Well, I don’t know about superstar, but thanks. Being a freelance travel writer, speaker, and banjo player is a sure way to make sure you won’t get rich. But it’s a lot of fun, and because I’ve been at this game for 15-plus years now, I find that the work finds me most of the time. But it does take a while to get to that position, and it was not always thus. So I’m always appreciative of every opportunity that comes my way, and also always looking for new opportunities and ideas. It’s important to keep adapting.

The Adventure Travel Film Festival continues to grow and prosper, both in London and Australia. You and Austin are both creatives and seem to have found another perfect outlet for your artistic sides. Do you have any other irons in the fire? I’m always looking for new challenges in all areas of my life. Workwise, I am moving into doing more radio/broadcasting, which I love. On a personal level, long-term aims are to learn to sail and to learn Persian, so keep the brain and body moving.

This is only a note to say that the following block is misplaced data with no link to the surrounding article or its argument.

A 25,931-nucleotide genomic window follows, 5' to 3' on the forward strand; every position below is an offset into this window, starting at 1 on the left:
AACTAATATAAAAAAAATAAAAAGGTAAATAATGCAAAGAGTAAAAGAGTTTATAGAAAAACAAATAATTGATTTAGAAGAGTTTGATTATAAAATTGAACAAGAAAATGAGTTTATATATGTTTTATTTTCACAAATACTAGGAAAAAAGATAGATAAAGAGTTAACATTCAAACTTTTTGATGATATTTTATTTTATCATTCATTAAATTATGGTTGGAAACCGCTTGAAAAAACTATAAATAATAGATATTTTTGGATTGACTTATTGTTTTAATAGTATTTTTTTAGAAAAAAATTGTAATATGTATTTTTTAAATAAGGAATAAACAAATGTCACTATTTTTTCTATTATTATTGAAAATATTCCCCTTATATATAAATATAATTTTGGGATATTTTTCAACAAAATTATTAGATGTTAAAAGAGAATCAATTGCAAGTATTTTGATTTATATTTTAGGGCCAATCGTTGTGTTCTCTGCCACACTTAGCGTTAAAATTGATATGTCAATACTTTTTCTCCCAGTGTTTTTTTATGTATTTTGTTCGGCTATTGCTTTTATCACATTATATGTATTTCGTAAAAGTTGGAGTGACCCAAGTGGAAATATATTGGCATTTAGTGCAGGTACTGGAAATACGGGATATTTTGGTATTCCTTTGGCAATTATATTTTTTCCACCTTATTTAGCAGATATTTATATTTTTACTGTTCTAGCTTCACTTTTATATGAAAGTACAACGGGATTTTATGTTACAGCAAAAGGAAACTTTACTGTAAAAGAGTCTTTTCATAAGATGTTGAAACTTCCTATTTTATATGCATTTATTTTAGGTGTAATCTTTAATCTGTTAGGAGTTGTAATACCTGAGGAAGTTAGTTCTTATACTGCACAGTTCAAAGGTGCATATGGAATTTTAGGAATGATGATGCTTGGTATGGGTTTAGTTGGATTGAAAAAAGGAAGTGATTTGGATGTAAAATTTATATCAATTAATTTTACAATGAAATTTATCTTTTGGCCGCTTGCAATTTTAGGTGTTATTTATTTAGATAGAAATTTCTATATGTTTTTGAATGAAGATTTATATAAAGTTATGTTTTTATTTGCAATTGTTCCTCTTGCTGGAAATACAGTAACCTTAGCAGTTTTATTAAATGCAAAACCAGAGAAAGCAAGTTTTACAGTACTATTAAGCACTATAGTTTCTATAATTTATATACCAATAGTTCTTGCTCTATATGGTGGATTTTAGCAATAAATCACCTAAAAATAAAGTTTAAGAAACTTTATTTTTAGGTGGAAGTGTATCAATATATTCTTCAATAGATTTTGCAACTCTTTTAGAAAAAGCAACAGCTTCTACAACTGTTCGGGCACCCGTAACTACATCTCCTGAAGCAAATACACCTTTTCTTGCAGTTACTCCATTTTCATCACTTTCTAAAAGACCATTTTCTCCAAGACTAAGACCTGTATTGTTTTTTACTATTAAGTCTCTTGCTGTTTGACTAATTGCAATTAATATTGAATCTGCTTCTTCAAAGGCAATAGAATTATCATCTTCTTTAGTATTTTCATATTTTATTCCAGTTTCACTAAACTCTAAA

What do you draw your inspiration from? I am assuming it comes from all sorts of things, given that your initiative to ride to Iran began with a random note left on your motorbike in London by a man named Habib.

Inspiration can come from all sorts of places. The desire to seek out specific aspects of a country such as the local music or architecture, or simply curiosity—to go to a place I’ve never been with a culture totally different from my own. Sometimes it comes from reading a novel or watching a film set in a particular part of the world. I don’t need much of an excuse.